There are several game scenarios that don’t involve significant American forces (other than the omnipresent CIA), but the most interesting scenarios allow for a wide array of U.S. ground forces (mostly rapid reaction types like 82nd Airborne and Marines), Air Forces and Naval Air power. They pack quite a punch, but are also a vulnerability as the victory point penalties in most scenarios are quite stiff for U.S. air and ground units lost in combat.
While Nicaraguan ground units are pretty sturdy, only Cuban and Soviet air units can give the American pilots a run for their money. There are no Soviet ground units in the game, but Cuban ground forces are quite powerful. Nicaragua also boasts a decent anti-air and EW capability.
Until American military units intervene, the Allied player is dependent on Honduran and El Salvadoran national armies to contain the sometimes aggressive Nicaraguans. The allied unconventional capability is provided largely by the notorious FDN and ARDE (aka “The Contras”) crossing into Nicaragua from bases in Honduras and Costa Rica to create trouble for the Soviet-inspired government there.
The various conflicts in Central America since the 1960s have generally been murky affairs, suggesting oversized interference by various world intelligence agencies, with the U.S. Central Intelligence Agency (CIA) preeminent among them. To reflect the CIA’s substantial (and covert) budget for the conduct of operations in the region, the CIA is accorded a powerful set of units including Engineer (ground combat), Entrenchment, Transport/Attack Helicopter, Electronic Warfare (EW) and Anti-Aircraft units. (The CIA probably never had so much firepower on tap again until after September 11, 2001).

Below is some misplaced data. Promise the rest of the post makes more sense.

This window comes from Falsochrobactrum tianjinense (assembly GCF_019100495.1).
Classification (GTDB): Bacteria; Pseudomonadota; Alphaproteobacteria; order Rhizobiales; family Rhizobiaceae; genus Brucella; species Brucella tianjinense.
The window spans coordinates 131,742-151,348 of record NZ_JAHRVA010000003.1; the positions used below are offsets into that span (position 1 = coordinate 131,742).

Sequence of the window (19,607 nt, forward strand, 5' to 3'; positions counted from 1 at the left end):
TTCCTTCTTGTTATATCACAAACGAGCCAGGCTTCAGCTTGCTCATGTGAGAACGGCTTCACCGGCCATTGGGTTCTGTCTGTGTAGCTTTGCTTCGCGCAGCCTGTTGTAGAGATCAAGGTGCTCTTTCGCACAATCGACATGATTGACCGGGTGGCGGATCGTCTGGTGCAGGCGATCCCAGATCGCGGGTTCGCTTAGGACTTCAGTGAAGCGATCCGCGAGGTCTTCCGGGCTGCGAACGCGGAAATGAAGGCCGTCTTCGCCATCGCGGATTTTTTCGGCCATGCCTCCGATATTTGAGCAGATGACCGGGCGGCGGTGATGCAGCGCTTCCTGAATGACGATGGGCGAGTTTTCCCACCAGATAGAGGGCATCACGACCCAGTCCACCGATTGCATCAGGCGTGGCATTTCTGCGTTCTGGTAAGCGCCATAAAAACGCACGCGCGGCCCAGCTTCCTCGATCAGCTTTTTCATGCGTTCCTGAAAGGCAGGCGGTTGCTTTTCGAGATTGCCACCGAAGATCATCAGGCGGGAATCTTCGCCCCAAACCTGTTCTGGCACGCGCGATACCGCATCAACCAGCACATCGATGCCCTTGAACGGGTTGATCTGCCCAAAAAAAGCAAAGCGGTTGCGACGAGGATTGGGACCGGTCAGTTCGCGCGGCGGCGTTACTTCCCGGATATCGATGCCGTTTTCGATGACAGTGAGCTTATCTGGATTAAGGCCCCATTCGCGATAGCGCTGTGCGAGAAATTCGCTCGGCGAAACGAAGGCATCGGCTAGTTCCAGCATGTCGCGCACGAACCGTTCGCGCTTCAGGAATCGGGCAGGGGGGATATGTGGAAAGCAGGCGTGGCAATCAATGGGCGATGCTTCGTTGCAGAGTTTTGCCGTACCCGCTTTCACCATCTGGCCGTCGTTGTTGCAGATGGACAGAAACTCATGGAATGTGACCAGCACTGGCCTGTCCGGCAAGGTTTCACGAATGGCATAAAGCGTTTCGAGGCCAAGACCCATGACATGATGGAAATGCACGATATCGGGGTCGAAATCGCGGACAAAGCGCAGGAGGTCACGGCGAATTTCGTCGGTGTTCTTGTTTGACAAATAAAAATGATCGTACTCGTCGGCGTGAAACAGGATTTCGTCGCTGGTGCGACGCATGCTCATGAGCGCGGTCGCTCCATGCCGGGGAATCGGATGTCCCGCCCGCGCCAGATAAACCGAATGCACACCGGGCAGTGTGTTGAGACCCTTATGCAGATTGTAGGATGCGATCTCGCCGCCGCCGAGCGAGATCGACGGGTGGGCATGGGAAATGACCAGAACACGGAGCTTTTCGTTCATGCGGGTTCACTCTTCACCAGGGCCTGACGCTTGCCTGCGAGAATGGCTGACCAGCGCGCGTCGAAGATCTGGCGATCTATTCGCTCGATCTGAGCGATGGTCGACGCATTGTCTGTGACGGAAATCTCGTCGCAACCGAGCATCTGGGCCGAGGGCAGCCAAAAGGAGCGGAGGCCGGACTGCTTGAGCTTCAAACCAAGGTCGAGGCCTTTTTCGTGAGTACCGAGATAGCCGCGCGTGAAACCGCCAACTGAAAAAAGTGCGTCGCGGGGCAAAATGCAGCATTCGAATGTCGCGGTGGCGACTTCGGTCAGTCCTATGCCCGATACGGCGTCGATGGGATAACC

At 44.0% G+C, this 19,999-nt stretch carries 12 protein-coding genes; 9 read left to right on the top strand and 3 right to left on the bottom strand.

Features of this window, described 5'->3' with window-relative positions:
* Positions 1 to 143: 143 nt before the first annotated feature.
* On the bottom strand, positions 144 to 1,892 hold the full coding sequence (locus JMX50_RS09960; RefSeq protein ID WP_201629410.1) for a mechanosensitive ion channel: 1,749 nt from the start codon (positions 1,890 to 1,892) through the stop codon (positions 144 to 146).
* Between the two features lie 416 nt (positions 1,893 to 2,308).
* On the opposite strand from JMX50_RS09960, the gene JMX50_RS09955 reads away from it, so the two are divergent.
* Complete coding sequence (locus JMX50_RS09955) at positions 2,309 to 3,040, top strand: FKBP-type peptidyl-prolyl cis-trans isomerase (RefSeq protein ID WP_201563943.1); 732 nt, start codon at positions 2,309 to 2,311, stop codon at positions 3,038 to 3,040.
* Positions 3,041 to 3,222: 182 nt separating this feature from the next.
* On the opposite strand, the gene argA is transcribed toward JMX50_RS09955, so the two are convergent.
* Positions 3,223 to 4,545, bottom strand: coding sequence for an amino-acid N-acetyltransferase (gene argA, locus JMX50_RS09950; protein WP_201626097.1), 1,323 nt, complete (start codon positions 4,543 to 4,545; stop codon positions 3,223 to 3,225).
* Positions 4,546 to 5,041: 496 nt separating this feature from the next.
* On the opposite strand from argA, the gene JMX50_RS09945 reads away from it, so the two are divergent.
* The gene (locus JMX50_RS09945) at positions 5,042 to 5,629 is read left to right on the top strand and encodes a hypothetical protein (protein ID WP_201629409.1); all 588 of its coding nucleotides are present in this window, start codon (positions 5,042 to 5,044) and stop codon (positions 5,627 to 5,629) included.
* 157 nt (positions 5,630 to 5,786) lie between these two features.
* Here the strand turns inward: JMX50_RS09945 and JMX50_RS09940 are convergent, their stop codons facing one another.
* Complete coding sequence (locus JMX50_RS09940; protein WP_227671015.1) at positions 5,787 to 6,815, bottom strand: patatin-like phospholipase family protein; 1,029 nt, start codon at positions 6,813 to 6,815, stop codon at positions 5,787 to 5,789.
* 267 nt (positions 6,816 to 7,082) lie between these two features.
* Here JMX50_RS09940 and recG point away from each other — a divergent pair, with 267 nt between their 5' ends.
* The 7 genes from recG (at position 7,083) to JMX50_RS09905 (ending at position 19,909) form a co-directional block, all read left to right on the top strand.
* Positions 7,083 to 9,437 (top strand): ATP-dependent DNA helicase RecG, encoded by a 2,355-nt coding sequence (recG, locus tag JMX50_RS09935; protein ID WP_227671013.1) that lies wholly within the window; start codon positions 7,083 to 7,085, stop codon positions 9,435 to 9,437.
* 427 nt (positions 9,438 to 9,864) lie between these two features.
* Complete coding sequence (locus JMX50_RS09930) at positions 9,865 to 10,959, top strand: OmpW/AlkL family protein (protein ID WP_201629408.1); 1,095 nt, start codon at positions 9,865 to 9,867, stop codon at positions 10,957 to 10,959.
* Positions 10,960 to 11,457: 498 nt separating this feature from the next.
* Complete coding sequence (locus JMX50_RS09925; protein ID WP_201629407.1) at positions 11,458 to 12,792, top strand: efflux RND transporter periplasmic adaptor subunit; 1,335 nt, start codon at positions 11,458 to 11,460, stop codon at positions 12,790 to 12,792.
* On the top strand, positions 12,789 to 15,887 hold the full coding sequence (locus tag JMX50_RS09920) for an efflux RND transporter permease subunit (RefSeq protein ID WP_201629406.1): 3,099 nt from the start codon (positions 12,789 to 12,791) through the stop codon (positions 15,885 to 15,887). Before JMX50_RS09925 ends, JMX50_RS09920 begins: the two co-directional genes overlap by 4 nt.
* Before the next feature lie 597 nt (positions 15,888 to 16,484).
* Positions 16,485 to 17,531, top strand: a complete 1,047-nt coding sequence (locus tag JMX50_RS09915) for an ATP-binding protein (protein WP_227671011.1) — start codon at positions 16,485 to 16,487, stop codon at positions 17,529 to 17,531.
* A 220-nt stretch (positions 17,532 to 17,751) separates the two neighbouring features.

One feature of Central America that differs from other “modern” warfare games I’ve played is the emphasis on Insurgency units. There are special placement, movement, disbanding and counterinsurgency rules that make Insurgency units potent, yet fragile, assets. They are weak relative to conventional ground combat units, yet they move fluidly through enemy Zones of Control, can disappear (Disband) and reappear elsewhere shortly afterwards, in a manner that is most frustrating to the conventional forces trying to hunt them down. There is even a specific Air Mission called Aerial Counterinsurgency, dedicated to the destruction of newly placed Insurgency units. You’ve got to learn to manage these units to best effect in order to win this game.
However, I found it a bit surprising when I discovered that, although they occupy a good chunk of the rules, Insurgency units’ only impact on combat is a +1/-1 (attacker/defender) modifier to the combat die roll. I’m not sure exactly what I was expecting from Insurgency units. After all, they probably represent poorly trained recruits with the ability to blend in with the general population. I just thought they’d have a greater impact in combat. But the game design directs that Insurgency units are most effective when doing what they do best: (1) slipping past Zones of Control to help encircle an enemy or penetrate deep into enemy territory, and (2) appearing magically (via the Insurgency Placement procedure) where and when they’re needed most.
Also, if using the Intervention Ground Rules, Insurgency units may make special Guerilla Attacks against installations or a terrain feature (road, bridge, port, etc.).
So now that I’ve enumerated their capabilities, I guess Insurgency units are effective enough in their own way. They just don’t mean much in a “stand-up” conventional battle. Which is probably what the designer intended. OK, Mr. McQuaid, I think we’re on the same page now regarding Insurgency units…